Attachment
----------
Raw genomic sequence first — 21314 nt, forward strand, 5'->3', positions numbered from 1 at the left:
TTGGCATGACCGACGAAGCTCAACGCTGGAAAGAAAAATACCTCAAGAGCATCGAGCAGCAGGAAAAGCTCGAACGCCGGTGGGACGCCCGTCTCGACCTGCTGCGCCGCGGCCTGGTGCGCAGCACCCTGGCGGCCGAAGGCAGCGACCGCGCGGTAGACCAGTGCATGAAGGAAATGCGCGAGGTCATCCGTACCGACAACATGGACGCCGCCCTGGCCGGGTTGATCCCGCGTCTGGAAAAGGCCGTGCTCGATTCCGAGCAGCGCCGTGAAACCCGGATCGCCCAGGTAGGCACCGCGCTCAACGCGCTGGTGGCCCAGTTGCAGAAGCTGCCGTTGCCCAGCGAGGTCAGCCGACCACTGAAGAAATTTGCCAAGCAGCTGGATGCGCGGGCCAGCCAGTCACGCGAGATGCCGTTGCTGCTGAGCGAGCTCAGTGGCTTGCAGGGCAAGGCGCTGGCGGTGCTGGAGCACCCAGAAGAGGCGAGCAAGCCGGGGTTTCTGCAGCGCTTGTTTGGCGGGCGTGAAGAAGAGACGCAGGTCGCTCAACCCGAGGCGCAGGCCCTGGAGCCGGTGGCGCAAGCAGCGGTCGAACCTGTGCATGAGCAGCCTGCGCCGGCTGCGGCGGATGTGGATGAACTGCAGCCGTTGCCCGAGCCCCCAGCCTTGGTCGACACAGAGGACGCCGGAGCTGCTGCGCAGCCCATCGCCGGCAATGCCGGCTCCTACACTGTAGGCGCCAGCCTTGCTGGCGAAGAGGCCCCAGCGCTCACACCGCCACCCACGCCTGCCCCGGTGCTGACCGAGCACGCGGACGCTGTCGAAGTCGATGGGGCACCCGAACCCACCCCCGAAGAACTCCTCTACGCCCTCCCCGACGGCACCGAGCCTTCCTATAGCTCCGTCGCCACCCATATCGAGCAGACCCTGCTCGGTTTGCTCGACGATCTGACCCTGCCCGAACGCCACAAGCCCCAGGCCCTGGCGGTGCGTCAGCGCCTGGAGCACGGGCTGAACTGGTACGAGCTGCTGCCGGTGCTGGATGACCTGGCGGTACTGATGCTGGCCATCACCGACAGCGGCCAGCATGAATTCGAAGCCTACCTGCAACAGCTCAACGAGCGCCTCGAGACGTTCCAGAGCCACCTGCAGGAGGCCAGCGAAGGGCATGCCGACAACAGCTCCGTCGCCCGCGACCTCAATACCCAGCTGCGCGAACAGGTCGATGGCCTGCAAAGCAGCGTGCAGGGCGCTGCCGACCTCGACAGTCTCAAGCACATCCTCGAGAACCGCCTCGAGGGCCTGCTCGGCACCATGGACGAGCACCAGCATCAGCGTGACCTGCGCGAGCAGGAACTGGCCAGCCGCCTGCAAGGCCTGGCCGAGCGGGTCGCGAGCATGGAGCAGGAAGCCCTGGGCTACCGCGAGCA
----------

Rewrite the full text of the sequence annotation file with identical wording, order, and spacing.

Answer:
Raw genomic sequence first — 21314 nt, forward strand, 5'->3', positions numbered from 1 at the left:
TTGGCATGACCGACGAAGCTCAACGCTGGAAAGAAAAATACCTCAAGAGCATCGAGCAGCAGGAAAAGCTCGAACGCCGGTGGGACGCCCGTCTCGACCTGCTGCGCCGCGGCCTGGTGCGCAGCACCCTGGCGGCCGAAGGCAGCGACCGCGCGGTAGACCAGTGCATGAAGGAAATGCGCGAGGTCATCCGTACCGACAACATGGACGCCGCCCTGGCCGGGTTGATCCCGCGTCTGGAAAAGGCCGTGCTCGATTCCGAGCAGCGCCGTGAAACCCGGATCGCCCAGGTAGGCACCGCGCTCAACGCGCTGGTGGCCCAGTTGCAGAAGCTGCCGTTGCCCAGCGAGGTCAGCCGACCACTGAAGAAATTTGCCAAGCAGCTGGATGCGCGGGCCAGCCAGTCACGCGAGATGCCGTTGCTGCTGAGCGAGCTCAGTGGCTTGCAGGGCAAGGCGCTGGCGGTGCTGGAGCACCCAGAAGAGGCGAGCAAGCCGGGGTTTCTGCAGCGCTTGTTTGGCGGGCGTGAAGAAGAGACGCAGGTCGCTCAACCCGAGGCGCAGGCCCTGGAGCCGGTGGCGCAAGCAGCGGTCGAACCTGTGCATGAGCAGCCTGCGCCGGCTGCGGCGGATGTGGATGAACTGCAGCCGTTGCCCGAGCCCCCAGCCTTGGTCGACACAGAGGACGCCGGAGCTGCTGCGCAGCCCATCGCCGGCAATGCCGGCTCCTACACTGTAGGCGCCAGCCTTGCTGGCGAAGAGGCCCCAGCGCTCACACCGCCACCCACGCCTGCCCCGGTGCTGACCGAGCACGCGGACGCTGTCGAAGTCGATGGGGCACCCGAACCCACCCCCGAAGAACTCCTCTACGCCCTCCCCGACGGCACCGAGCCTTCCTATAGCTCCGTCGCCACCCATATCGAGCAGACCCTGCTCGGTTTGCTCGACGATCTGACCCTGCCCGAACGCCACAAGCCCCAGGCCCTGGCGGTGCGTCAGCGCCTGGAGCACGGGCTGAACTGGTACGAGCTGCTGCCGGTGCTGGATGACCTGGCGGTACTGATGCTGGCCATCACCGACAGCGGCCAGCATGAATTCGAAGCCTACCTGCAACAGCTCAACGAGCGCCTCGAGACGTTCCAGAGCCACCTGCAGGAGGCCAGCGAAGGGCATGCCGACAACAGCTCCGTCGCCCGCGACCTCAATACCCAGCTGCGCGAACAGGTCGATGGCCTGCAAAGCAGCGTGCAGGGCGCTGCCGACCTCGACAGTCTCAAGCACATCCTCGAGAACCGCCTCGAGGGCCTGCTCGGCACCATGGACGAGCACCAGCATCAGCGTGACCTGCGCGAGCAGGAACTGGCCAGCCGCCTGCAAGGCCTGGCCGAGCGGGTCGCGAGCATGGAGCAGGAAGCCCTGGGCTACCGCGAGCA